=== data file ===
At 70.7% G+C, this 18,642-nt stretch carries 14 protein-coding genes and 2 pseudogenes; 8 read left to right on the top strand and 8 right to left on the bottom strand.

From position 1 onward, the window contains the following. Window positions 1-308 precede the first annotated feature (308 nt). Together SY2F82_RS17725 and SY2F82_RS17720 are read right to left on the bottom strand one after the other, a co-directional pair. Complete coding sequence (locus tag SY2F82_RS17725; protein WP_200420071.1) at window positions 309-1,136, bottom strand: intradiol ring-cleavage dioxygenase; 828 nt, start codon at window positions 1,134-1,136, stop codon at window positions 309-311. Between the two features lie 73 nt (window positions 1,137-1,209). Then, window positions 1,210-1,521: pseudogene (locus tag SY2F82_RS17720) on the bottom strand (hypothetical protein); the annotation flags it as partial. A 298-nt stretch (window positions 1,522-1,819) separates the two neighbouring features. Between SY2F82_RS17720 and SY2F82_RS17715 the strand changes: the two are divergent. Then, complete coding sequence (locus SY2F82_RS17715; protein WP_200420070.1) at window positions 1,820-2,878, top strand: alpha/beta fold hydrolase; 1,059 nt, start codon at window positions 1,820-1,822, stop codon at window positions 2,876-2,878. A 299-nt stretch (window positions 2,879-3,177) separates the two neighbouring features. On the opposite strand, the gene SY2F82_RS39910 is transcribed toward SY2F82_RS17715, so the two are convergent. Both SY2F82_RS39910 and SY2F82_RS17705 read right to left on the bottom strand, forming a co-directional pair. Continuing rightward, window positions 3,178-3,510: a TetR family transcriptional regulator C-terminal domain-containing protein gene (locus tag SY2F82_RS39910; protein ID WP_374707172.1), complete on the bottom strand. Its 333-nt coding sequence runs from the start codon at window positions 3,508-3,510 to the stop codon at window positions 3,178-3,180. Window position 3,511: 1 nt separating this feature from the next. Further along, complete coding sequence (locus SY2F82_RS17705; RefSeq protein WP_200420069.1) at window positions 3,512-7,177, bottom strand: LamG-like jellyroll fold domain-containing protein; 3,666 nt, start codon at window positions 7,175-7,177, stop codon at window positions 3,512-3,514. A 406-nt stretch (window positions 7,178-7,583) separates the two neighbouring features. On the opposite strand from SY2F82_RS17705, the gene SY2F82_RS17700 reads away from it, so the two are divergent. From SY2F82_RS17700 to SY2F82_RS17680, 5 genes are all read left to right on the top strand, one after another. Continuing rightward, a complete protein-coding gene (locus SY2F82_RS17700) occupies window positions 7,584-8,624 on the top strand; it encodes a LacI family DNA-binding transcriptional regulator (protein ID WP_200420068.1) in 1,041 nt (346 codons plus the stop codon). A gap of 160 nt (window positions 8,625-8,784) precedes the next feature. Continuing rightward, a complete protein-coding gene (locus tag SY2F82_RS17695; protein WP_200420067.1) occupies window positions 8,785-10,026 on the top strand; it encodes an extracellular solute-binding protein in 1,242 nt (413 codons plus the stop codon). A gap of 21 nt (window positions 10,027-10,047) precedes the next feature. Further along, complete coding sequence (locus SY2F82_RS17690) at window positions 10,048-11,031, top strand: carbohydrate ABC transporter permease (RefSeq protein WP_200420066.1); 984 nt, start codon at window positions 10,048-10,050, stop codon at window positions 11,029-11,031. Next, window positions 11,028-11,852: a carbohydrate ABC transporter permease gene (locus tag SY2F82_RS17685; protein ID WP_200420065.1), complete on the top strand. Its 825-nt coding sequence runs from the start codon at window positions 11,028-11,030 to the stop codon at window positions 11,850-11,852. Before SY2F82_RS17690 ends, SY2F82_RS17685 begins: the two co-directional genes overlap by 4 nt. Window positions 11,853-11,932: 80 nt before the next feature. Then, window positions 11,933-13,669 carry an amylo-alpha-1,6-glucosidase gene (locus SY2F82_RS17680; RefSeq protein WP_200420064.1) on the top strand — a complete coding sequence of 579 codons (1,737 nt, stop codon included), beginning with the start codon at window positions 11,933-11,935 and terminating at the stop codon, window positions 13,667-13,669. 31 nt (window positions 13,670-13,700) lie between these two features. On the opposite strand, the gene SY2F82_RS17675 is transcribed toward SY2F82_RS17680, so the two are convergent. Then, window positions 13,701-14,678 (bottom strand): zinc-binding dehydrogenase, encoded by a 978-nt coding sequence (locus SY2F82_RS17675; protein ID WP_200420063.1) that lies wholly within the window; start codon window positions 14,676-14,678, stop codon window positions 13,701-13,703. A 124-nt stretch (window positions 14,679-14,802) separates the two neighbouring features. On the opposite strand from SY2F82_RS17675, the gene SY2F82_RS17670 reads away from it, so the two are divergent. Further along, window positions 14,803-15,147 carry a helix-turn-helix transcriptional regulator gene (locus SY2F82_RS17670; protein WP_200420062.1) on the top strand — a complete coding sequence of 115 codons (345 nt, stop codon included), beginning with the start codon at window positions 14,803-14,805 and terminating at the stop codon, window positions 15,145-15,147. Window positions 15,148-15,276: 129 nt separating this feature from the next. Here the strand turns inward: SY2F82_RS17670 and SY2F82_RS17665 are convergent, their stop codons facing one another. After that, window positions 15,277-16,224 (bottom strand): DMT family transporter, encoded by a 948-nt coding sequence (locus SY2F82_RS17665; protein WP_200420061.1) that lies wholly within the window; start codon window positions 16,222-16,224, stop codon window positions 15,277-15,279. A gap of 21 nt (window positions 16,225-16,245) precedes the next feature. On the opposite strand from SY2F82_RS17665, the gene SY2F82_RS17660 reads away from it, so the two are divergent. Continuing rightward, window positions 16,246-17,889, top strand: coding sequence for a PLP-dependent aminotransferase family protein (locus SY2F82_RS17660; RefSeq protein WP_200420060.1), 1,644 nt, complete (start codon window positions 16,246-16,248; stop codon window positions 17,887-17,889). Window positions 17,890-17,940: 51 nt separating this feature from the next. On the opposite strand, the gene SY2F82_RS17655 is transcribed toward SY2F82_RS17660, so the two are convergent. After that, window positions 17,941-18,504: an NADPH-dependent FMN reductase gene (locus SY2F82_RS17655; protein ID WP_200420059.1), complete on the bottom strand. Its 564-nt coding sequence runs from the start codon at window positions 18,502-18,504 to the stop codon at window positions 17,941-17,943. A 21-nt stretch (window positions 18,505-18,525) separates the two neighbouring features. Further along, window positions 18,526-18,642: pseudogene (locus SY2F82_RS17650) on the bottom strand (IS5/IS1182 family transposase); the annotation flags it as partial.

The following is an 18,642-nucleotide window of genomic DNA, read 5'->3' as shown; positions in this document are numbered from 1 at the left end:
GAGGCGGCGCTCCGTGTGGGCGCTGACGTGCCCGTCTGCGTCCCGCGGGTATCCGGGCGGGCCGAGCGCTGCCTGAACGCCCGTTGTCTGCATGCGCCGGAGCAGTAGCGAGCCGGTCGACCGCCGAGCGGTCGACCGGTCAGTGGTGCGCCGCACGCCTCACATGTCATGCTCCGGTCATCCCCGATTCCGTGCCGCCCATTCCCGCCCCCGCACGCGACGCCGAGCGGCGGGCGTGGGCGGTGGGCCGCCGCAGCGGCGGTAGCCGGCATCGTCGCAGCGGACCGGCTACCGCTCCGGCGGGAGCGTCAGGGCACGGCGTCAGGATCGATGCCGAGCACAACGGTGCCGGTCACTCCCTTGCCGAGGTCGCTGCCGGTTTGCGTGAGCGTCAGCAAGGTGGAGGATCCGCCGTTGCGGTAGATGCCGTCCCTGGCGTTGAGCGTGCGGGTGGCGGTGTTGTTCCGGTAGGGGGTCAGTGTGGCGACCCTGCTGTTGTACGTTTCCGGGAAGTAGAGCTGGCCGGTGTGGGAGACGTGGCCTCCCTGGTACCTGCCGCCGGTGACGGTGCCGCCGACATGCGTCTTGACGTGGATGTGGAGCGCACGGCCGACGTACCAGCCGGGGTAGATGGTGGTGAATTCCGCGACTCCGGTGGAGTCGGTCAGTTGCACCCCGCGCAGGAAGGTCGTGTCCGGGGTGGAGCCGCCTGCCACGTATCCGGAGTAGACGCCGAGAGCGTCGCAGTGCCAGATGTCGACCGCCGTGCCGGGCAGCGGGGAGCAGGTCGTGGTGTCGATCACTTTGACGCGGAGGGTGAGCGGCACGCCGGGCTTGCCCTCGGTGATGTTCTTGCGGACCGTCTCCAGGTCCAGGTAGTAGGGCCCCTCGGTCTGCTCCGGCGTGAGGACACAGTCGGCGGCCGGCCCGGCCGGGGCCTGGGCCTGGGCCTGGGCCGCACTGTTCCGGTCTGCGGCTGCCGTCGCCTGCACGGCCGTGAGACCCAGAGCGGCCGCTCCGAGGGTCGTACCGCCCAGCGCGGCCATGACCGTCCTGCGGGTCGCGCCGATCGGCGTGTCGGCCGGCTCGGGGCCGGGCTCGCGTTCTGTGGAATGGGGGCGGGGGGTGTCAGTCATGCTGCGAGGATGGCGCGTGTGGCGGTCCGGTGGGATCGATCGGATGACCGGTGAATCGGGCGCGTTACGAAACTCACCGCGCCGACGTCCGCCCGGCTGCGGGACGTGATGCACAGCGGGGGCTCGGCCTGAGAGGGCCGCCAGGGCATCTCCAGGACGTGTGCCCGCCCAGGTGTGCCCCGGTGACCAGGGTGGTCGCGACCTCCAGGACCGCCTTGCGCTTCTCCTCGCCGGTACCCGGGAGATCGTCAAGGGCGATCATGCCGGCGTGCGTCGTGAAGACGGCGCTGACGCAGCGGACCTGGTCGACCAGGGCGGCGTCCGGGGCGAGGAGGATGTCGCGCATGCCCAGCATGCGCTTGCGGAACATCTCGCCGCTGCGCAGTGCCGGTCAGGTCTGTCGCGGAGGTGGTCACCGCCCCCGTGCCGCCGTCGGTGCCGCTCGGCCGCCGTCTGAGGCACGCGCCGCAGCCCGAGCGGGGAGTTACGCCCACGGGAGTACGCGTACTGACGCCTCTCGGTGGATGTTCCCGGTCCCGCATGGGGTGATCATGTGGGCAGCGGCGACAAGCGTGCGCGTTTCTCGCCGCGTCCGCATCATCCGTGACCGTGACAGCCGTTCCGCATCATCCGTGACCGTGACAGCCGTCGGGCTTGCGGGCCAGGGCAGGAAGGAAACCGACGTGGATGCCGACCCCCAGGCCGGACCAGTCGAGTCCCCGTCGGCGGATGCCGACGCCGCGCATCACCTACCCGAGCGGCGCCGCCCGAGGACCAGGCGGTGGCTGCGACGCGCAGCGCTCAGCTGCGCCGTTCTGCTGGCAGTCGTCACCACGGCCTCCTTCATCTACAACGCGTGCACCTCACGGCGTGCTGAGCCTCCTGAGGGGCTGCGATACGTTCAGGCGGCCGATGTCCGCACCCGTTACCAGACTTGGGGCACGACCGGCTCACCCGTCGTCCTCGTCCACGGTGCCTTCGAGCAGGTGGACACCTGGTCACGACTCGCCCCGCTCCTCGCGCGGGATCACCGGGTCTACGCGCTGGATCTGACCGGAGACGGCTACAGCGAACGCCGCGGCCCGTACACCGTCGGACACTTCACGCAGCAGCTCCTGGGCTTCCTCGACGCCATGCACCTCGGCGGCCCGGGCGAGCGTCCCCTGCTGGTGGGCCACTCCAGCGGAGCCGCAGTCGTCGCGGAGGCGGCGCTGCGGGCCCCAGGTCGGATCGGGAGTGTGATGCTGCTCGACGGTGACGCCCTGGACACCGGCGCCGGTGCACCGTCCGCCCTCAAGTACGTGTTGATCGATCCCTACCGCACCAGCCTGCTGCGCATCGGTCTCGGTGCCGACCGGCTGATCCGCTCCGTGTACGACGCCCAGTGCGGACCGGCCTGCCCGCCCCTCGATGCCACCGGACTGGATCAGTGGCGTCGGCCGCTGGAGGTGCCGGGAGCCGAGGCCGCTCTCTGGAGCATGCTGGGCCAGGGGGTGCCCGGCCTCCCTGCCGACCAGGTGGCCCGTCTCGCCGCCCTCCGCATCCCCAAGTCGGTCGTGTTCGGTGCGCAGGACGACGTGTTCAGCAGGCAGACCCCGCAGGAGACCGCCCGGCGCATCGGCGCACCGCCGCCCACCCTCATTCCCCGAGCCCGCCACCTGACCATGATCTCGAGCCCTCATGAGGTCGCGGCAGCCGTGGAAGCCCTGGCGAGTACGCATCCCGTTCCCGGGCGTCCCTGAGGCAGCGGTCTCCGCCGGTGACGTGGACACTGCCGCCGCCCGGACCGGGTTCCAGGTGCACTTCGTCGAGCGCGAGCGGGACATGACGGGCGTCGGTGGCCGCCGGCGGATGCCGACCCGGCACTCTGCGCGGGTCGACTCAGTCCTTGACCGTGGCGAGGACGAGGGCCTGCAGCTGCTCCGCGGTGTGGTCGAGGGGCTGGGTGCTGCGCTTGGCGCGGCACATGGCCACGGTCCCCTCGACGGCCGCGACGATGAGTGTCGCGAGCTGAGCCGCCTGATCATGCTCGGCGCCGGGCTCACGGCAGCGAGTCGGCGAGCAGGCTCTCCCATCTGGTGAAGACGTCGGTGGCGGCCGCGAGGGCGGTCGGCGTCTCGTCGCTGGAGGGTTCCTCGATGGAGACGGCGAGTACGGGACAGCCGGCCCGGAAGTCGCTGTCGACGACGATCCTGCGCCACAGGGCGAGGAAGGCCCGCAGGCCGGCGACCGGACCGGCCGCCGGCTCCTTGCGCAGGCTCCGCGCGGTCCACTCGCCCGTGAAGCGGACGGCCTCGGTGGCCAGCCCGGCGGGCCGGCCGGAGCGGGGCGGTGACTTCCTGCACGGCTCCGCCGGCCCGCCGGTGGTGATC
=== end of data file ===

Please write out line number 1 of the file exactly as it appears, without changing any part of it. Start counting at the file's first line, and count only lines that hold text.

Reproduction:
At 70.7% G+C, this 18,642-nt stretch carries 14 protein-coding genes and 2 pseudogenes; 8 read left to right on the top strand and 8 right to left on the bottom strand.